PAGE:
Frost Bites

Ahhhhhh, The Great Outdoors.....

is very cold in March, on a mountain.

I think that at some point on Friday night while trying to "sleep", I died of exposure and the Sarah Sitting Here and Typing is actually the ghost of Sarah Who Went Camping. I'm still not warmed up and it's been like three days since I was out in the see-your-breath chilly night air.

I also have some rotting gut situation that others in my office also are experiencing. The whole place smells like intestinal discord, Pepto Bismol, and Fruit Punch Gatorade, God love it.

But I digress.

Camping taught me a lot of interesting things, aside from the lessons that center around the weather. And those can all be summed up as: March is cold; Do not sleep outside in March; and, You can indeed wake yourself up from shivering, especially if you voluntarily sleep outside at night during the month of March.

First of all, although nature is a tough mistress in March, She is nevertheless beautiful and interesting. While gathering wood (Check it out! I'm so olden times! "Gathering wood" - I love it!), I happened upon a little creek that ran under a little bridge. Southern Arizona has had a bunch of rain this winter and so there was actually some running water on the mountain. I'm wandering around kind of looking for wood to gather and kind of wandering around because I like to wander around; I feel like wandering around while other people are working gives me a certain Victorian je ne sais quoi to the eyes of onlookers, kind of like, "Sarah's wandered off a-gain." and I picture myself in a long, gentle dress, maybe something simple and champaign-colored with an Empire waist and a satin ribbon. My shiney hair is put up loosely and bits of it are falling down under the strain of having to do work like gathering wood.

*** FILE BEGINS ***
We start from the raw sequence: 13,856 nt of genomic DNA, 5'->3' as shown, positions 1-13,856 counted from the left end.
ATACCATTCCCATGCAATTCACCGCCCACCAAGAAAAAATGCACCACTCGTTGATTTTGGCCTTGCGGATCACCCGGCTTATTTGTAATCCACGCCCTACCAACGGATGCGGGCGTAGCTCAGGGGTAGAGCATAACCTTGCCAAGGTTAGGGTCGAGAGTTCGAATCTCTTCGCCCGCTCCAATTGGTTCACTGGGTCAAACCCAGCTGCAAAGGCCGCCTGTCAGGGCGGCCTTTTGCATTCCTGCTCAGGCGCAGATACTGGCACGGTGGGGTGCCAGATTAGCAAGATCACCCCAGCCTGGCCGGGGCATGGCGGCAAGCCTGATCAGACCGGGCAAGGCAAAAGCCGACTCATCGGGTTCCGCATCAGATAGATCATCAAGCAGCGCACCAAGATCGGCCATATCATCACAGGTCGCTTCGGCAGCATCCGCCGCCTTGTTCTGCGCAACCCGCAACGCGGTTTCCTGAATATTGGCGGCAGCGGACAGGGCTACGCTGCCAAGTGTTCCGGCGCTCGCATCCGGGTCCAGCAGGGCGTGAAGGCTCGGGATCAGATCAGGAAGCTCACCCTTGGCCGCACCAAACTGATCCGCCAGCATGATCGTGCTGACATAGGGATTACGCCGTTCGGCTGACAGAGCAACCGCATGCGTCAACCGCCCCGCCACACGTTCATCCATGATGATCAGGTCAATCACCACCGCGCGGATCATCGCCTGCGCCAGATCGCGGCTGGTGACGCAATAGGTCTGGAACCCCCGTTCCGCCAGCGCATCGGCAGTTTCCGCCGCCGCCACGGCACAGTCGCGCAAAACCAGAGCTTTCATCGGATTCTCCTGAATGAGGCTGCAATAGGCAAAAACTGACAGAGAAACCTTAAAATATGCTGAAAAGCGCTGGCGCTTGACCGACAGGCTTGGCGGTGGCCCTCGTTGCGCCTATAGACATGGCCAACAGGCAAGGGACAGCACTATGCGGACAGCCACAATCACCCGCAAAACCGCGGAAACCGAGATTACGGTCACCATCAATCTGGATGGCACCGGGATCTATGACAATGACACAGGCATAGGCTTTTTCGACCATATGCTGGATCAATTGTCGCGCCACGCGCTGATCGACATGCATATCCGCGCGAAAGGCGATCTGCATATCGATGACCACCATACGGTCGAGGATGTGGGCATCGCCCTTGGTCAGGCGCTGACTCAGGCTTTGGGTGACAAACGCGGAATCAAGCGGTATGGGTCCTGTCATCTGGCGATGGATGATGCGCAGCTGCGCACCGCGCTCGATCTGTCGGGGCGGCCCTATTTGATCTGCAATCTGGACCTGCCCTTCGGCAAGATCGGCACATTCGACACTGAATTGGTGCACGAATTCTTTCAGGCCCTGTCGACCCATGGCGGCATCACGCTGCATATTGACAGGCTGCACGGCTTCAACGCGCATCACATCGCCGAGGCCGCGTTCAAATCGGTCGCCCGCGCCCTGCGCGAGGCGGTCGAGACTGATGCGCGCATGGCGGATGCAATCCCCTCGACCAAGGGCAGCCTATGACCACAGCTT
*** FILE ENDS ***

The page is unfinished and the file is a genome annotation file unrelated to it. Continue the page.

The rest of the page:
While everyone else is contributing physical labor to the task of survival, I wander off into dreamland, like all Victorian girls whose party assumes that they are not really capable of doing the indelicate work that is necessary to stand out the night in the wild. They already know that I'm not good at things that are not cross-stitch, crochet, or birthing the kittens that nobody else cares about in the stable while I am supposed to be learning how to set a proper table.

So I wander off with child-like curiosity and stumble upon a creek. I see a pawprint that I assume belongs to a dog that I assume belongs to another camper.
Then I notice that there are literally hundreds of these pawprints and that they are of all sizes and that they are definitivly cat paw prints.